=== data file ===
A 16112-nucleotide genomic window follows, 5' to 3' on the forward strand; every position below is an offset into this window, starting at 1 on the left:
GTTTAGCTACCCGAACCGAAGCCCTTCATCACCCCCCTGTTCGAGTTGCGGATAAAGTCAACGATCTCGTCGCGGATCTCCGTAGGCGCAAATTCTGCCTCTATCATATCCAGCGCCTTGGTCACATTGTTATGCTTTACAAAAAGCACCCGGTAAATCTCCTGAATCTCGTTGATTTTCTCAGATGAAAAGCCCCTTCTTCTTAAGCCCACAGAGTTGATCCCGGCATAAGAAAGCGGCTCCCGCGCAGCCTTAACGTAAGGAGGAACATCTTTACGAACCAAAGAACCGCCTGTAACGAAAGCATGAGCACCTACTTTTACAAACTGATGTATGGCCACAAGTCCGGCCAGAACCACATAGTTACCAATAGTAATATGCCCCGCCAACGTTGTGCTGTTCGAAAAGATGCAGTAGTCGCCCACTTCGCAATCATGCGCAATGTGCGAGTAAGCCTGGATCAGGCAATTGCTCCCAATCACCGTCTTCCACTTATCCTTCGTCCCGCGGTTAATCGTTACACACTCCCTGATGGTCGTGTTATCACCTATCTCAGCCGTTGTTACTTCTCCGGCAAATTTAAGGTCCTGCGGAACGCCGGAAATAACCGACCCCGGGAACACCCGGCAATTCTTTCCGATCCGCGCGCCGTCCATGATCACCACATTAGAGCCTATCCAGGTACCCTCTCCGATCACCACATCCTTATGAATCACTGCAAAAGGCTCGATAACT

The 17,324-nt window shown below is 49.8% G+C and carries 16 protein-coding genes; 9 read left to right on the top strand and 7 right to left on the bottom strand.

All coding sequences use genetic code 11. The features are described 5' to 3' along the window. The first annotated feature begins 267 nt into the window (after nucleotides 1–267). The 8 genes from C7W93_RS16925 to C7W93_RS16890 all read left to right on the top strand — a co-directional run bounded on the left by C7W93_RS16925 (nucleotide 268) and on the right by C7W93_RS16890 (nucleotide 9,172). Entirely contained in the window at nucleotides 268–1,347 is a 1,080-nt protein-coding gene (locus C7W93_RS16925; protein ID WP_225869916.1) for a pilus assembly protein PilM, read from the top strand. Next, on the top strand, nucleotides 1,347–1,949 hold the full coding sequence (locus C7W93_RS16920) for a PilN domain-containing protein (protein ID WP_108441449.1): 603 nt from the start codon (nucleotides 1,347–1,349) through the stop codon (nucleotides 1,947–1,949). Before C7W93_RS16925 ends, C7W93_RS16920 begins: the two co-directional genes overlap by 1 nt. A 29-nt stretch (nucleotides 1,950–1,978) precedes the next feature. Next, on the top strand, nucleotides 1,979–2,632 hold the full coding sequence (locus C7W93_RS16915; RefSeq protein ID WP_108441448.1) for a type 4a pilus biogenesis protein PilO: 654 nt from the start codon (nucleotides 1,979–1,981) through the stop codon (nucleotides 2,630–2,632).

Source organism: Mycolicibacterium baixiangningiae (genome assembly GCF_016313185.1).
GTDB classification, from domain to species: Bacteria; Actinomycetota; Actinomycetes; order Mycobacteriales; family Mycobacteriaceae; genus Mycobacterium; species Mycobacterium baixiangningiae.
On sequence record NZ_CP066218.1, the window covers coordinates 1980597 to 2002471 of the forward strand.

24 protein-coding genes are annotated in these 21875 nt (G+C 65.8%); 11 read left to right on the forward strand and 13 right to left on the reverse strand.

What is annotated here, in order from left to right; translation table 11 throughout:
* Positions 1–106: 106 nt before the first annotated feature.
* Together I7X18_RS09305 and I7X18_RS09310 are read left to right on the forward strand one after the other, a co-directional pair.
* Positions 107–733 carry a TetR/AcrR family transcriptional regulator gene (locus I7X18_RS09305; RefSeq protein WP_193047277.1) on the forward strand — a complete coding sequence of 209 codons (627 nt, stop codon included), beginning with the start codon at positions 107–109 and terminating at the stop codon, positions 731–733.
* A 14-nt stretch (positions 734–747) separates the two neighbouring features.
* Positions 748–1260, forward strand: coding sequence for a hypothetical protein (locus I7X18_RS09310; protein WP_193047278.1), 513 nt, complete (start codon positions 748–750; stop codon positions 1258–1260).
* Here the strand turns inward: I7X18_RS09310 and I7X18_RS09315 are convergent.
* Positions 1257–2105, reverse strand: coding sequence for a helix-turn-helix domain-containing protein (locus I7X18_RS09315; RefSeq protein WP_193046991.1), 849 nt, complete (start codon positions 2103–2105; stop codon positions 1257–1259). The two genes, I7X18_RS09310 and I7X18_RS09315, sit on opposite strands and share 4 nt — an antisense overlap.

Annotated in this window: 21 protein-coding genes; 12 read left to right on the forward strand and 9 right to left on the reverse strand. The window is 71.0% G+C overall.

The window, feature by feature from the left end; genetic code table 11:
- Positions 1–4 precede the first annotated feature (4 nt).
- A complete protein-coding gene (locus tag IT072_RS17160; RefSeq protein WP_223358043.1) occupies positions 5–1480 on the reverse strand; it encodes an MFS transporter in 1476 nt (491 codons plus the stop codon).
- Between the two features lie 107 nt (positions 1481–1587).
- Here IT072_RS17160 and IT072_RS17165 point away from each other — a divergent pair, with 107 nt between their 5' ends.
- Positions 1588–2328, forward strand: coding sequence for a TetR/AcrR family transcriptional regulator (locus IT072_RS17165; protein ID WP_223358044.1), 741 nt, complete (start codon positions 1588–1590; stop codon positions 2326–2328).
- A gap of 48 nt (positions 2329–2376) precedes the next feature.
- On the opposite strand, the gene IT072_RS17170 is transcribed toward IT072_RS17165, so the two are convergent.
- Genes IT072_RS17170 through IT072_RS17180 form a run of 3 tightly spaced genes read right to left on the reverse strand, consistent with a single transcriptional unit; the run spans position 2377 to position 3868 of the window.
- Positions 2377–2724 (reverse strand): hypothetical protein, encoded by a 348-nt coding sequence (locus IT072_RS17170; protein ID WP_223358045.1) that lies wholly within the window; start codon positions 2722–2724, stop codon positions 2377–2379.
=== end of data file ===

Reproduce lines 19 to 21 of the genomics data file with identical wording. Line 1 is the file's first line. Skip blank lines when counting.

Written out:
- Positions 1–4 precede the first annotated feature (4 nt).
- A complete protein-coding gene (locus tag IT072_RS17160; RefSeq protein WP_223358043.1) occupies positions 5–1480 on the reverse strand; it encodes an MFS transporter in 1476 nt (491 codons plus the stop codon).
- Between the two features lie 107 nt (positions 1481–1587).